Did you speak Mandarin when you moved there? I'm guessing you speak some now…you must.
    Are you fluent?
    (we learned a few phrases when we went to adopt Josiah and while Angela told us we were saying them correctly, what she didn't tell us is that we sounded ridiculous and Josiah just stared at us like we were from Mars…which, well…we kind of were in a sense!!)

    #3- what do you miss most about living in the States?


  3. I like to hear about your 'daily life' stuff in China too! It's a totally foreign concept (no pun intended) thinking about going to the grocery store and having it be totally different. Weird.

    Guess I'll get a taste in the next 8 weeks or so. I'd like to bring you some books!


  4. I'd like to know more about things I would worry about if I decided to leave life in the states behind to volunteer in China. What do you do for health care? Do you have insurance? What about life insurance and such? Are there volunteers with children? If so where do the kids attend school?


  5. I'm glad Sara got you started on these 'Q&A' posts again…as I always enjoy reading them, too. I think she asked questions that all of us ponder in thought and wonder about. And I love reading your answers!! 😉

    Looking forward to the next one. I may have to think of some questions, as I know I have several bouncin' around up there somewhere!


  6. Okay this is fascinating! I have to say that I'm surprised you're more social in China than in the States. I guess when I picture myself moving there, I just imagine that I won't have all the friends, church family, and such and that my social life would DECREASE! That is wonderful to hear that yours INCREASED! That must mean the Good News has increased too! 😉
    I love all Sharie's questions and can't wait to see your answers to them.
    And I have some more:
    When we were in China the last time, we went through a market where there were live geese, chickens and such and the local people bought them alive and had them prepared for dinner that night. Carrie. Seriously…is that what you do? I'm no Pollyanna, but I've never even de-boned a chicken, much less plucked feathers off a fresh carcass. OH MY. I really want to know if that's the way it has to be, or if you can get around that somehow.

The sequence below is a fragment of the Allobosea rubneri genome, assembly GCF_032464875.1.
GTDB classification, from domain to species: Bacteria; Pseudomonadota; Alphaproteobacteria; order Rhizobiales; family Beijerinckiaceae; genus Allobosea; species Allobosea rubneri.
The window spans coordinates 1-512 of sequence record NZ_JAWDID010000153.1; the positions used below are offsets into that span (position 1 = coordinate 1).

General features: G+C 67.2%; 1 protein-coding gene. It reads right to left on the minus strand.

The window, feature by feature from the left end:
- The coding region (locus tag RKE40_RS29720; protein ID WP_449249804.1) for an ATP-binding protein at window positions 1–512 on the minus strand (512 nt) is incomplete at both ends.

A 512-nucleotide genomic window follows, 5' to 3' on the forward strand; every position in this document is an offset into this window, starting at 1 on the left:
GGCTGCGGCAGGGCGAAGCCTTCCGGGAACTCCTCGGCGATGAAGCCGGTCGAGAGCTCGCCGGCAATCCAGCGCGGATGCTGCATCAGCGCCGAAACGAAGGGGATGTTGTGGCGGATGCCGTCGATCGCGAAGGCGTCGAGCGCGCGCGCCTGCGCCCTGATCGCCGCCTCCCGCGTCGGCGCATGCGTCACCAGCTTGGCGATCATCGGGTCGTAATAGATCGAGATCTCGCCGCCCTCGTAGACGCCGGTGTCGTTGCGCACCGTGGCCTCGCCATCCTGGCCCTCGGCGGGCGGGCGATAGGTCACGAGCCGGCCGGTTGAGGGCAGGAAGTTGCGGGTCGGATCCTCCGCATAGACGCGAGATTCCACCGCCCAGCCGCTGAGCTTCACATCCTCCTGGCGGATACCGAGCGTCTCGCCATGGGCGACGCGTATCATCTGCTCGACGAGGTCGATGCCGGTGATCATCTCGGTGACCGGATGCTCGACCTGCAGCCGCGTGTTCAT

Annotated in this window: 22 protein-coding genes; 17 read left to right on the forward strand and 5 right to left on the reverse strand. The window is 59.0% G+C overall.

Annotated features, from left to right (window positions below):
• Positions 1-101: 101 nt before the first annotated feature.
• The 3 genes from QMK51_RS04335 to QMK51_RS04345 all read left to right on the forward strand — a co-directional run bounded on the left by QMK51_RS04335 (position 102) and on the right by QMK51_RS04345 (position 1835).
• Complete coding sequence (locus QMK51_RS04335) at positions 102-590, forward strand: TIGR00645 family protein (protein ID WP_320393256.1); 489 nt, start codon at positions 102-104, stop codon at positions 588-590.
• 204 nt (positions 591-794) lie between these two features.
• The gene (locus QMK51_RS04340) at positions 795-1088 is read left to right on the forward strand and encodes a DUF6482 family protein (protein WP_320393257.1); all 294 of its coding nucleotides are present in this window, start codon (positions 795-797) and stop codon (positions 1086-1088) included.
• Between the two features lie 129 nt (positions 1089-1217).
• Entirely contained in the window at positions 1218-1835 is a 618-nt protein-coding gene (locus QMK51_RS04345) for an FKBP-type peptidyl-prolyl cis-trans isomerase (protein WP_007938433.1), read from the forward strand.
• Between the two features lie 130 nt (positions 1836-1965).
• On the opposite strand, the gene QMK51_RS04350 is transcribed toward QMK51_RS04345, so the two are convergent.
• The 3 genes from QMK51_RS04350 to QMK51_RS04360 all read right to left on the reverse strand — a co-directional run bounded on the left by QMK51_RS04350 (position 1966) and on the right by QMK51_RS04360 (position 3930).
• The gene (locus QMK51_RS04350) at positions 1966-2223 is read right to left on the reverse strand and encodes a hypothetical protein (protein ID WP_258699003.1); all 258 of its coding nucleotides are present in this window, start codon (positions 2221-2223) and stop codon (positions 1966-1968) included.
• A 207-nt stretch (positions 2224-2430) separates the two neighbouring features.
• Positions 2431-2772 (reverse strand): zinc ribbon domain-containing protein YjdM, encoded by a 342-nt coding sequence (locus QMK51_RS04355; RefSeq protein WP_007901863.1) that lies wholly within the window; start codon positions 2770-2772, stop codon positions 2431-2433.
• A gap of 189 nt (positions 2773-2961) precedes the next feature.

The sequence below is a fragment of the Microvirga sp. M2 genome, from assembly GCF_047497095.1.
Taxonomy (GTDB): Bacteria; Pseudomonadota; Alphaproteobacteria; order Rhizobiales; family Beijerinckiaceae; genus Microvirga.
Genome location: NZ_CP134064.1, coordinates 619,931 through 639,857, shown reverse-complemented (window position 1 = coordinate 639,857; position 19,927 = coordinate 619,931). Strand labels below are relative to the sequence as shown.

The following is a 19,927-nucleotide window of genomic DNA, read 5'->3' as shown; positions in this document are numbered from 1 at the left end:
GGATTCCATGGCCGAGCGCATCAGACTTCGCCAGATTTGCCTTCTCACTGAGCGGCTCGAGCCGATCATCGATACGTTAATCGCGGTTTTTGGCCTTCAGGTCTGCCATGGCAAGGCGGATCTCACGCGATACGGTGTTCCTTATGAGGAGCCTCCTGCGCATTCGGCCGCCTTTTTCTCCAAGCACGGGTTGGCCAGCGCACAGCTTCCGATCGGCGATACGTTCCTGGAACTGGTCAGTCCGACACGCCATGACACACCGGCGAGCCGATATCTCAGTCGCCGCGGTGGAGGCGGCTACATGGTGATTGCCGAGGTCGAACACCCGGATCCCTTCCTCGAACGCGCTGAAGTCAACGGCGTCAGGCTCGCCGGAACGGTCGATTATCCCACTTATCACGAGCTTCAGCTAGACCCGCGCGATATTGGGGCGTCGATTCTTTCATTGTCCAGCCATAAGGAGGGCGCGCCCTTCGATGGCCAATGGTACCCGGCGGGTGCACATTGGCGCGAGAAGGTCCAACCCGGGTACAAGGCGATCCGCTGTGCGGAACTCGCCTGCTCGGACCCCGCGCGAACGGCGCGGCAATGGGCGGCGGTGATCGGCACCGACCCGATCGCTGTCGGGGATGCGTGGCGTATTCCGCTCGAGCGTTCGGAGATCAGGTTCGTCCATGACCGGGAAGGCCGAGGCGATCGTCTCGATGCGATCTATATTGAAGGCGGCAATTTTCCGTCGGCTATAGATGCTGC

Also along the cooking theme: Do you have a crock-pot that you can leave cooking all day and then come home to yummy stew or something like that? My crock-pot is like my right hand man. I can't imagine living without it! 😉

    No, I'm not moving to China…just curious!

    And one more:
    Can you PLEASE go whisper to Kevin that his family is coming soon, and we hope he likes lots of kids 'cause we got 'em, and we're praying for him all throughout everyday, and we hope he will press the arm of the teddy bear we sent him because it's got our voices in it, and we love him already and pray he will love us too! And then will you whisper to his ayi that we pray for her too and can't wait to meet her!
    See? I'm shameless even in your Q & A!!!!!!!
    Shamelessly and hopelessly wrapped up in the joy that the Lord is allowing us to bring another little one HOME! and SOON!!!!!!!


  7. Life has been so busy lately (and with the annoying web-blocks…which your VPN suggestion is now working beautifully! yay!!:) that I have not stopped by in a while! So glad to catch up on your blog! My best friend from grade school is renting our house and called yesterday to say we had a package from New Day. Another yay! Too sweet!

    Praying for you and Jacob and all the little ones at New Day! Stay warm 🙂 …I need to get me some under armor!


  8. It is so stinkin interesting. THANK YOU for letting my nosey self into your life, if but for a moment – I HAVE to come back & get a tour!!!! Of “real” China! A Kindle would be awesome, but then what would you put on your book shelves?!?!

    I can't wait to read more. I have to see if you answered how far your apartment is from where you work and go to the store and what your mode of transportation is 🙂